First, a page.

Who will win elections in Gagauzia on June 30? Competition for highest post there is underway, OP-ED



It is easy to anticipate who the inhabitants of Gagauzia will vote for on June 30. Whether it will be necessary to defend this choice in court or not is another question. There is now unprecedented intrigue in the Bashkan elections...


Veaceslav Craciun

The campaign prior to the Bashkan (governor) elections set for June 30 started in the Autonomous Territorial Unit of Gagauzia (Gagauz-Yeri). Currently, the competition involves four contenders, among whom is the incumbent governor Irina Vlah, who is considered the favorite. The number of competitors could yet rise, but a harsh political confrontation typical of the region is not expected. The unpredictability is related to court proceedings rather than the election results.

Trump cards of Irina Vlah

Incumbent Irina Vlah is for now the only aspirant for the post of governor who was officially registered by the local Central Election Commission. The other contenders are yet to present the lists with 2,000 signatures from supporters and to take the Gagauz language test. The last condition is a novelty. If it had existed four years ago, the path to power of Irina Vlah would have been thornier as she improved her proficiency of the language during her tenure.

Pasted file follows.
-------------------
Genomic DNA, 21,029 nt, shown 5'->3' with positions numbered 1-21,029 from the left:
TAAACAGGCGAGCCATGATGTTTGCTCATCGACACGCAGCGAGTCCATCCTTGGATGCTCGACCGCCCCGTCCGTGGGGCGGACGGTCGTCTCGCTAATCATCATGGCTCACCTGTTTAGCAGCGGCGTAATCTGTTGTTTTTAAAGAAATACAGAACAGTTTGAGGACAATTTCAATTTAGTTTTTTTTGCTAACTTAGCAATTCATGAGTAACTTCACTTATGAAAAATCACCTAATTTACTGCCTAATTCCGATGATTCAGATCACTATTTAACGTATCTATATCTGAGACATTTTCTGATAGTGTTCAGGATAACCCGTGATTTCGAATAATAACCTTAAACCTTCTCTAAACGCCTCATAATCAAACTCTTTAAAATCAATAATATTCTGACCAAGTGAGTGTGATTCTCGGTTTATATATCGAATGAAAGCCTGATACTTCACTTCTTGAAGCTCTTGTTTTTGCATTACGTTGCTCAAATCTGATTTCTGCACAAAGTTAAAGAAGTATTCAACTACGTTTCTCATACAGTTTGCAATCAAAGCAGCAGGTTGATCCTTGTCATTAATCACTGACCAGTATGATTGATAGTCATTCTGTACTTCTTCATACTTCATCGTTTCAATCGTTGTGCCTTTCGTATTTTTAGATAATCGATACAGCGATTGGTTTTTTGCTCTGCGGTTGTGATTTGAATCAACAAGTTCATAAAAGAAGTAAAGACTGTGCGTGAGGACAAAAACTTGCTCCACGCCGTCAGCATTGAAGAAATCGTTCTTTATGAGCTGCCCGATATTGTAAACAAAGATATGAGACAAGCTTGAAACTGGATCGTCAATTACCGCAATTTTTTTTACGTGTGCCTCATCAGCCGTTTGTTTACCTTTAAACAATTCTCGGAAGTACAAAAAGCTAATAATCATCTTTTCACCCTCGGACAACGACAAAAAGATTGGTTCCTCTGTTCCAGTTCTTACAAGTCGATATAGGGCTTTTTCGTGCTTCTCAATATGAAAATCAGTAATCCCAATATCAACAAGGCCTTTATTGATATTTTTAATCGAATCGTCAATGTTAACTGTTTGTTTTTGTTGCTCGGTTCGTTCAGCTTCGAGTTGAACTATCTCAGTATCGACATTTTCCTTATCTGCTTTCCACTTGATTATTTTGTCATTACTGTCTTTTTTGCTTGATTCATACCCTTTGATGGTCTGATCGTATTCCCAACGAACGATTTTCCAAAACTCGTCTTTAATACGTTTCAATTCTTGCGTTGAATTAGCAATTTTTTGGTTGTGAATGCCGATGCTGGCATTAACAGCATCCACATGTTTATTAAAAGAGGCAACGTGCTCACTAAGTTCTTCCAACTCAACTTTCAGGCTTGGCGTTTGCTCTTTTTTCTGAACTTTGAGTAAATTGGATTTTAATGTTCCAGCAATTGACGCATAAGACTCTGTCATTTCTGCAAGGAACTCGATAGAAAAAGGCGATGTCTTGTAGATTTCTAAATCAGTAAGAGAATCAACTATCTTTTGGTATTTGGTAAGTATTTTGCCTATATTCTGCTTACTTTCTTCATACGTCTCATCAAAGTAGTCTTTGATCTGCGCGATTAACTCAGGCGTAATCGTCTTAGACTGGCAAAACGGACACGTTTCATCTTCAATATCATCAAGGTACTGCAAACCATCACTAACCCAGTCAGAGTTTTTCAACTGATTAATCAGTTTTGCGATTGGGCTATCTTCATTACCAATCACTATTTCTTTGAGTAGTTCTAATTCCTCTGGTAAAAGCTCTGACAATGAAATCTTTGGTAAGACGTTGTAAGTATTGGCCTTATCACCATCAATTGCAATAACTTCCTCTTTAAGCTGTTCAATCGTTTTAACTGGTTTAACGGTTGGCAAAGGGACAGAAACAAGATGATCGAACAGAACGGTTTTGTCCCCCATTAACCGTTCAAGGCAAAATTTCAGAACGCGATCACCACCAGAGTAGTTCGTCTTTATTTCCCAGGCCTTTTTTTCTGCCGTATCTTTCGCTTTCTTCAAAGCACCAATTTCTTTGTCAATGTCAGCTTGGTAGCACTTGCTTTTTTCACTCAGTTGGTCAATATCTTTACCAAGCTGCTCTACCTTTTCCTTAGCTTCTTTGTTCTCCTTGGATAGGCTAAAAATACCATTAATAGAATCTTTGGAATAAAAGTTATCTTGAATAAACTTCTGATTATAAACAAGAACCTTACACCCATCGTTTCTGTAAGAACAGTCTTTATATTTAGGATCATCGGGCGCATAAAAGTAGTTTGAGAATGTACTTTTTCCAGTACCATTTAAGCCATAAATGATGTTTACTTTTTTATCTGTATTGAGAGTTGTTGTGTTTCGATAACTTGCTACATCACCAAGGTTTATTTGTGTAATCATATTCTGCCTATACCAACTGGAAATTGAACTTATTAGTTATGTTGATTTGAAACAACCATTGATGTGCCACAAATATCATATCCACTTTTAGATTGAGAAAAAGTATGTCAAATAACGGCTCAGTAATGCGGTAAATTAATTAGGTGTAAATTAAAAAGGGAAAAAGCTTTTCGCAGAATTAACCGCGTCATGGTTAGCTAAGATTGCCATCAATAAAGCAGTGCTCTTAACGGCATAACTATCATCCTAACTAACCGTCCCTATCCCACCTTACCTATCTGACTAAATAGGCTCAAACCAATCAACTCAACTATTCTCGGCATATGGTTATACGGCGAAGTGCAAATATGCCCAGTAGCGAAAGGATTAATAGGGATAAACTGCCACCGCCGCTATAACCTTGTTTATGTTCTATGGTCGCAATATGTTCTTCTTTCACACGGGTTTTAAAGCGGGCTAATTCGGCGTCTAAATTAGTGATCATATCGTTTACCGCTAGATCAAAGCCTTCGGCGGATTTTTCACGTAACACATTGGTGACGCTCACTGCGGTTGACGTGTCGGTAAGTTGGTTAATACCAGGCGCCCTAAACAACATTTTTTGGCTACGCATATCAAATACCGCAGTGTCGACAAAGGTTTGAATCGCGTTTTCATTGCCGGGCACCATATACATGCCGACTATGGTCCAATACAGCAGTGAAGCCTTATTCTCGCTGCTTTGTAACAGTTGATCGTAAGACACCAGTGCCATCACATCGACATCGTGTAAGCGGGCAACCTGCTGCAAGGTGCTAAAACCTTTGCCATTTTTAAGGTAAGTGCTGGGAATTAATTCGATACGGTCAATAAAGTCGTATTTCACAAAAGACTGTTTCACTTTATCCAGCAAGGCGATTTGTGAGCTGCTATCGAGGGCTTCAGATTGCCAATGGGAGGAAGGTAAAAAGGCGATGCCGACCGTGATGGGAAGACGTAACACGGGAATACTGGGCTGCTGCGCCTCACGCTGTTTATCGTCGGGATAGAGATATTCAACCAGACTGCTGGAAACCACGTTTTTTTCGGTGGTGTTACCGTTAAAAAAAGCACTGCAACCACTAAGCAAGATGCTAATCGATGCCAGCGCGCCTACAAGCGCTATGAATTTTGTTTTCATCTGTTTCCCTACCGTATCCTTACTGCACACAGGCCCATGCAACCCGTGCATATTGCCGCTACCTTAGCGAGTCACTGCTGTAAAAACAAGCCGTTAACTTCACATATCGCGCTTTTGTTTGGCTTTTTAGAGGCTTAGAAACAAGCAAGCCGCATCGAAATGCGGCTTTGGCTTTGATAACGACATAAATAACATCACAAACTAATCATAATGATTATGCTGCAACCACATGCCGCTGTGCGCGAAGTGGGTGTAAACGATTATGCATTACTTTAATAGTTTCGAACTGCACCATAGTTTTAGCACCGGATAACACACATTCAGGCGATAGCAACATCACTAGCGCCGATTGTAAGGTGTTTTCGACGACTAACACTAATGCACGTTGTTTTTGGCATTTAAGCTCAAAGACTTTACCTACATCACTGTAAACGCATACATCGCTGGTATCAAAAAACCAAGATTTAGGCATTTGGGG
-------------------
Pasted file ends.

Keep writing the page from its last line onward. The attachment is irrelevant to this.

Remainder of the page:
The parliamentary elections held in Moldova this February were like a warmup for Irina Vlah’s team and showed the solid position she enjoys in the region as the Socialist candidates she supported in two single-member constituencies scored an overwhelming victory. Now the Socialists and President Igor Dodon declare they will actively support Irina Vlah as a political ally. Nonetheless, even without the Party of Socialist, the current Bashkan has enough electoral trump cards. Even if her opponents challenge her government results, her successful contacts with the supreme administration of Turkey and Russia weigh a lot for many Gagauz voters. 

National patriots and a critic of the power

All the other three candidates – deputy of the People’s Assembly of Gagauzia (APG-Y) Sergey Cimpoeș and activists and entrepreneurs Mihail Vlah and Vasilii Aladov - are in opposition to Irina Vlah. They are to yet present their electoral proposals and their speeches for now consist mainly of criticism of Irina Vlah’s management.

It should be noted that the initiative group that proposed Mihail Vlah as a candidate for governor consisted of ex-Speaker of the APG-Y Dmitri Constantinov and activists of Gagauz patriotic movements that were active locally in the 1080s-1990s. Constantinov displayed his attitude to the incumbent when he refused to accept the jubilee medal handed over to him by her at the start of this years on the occasion of the ordinary anniversary of the “Gagauz referendum” of 2014 and accused her of “conceding the autonomous unit’s powers to Chisinau”.

The presence of Constantinov, who is one of the most important local businessmen, and of the so-called national patriots can secure an active and sonorous election campaign for Mihail Vlah. But their obsession with political matters from the start diminishes their audience that can accept such rhetoric in a pure form, without “social traps”.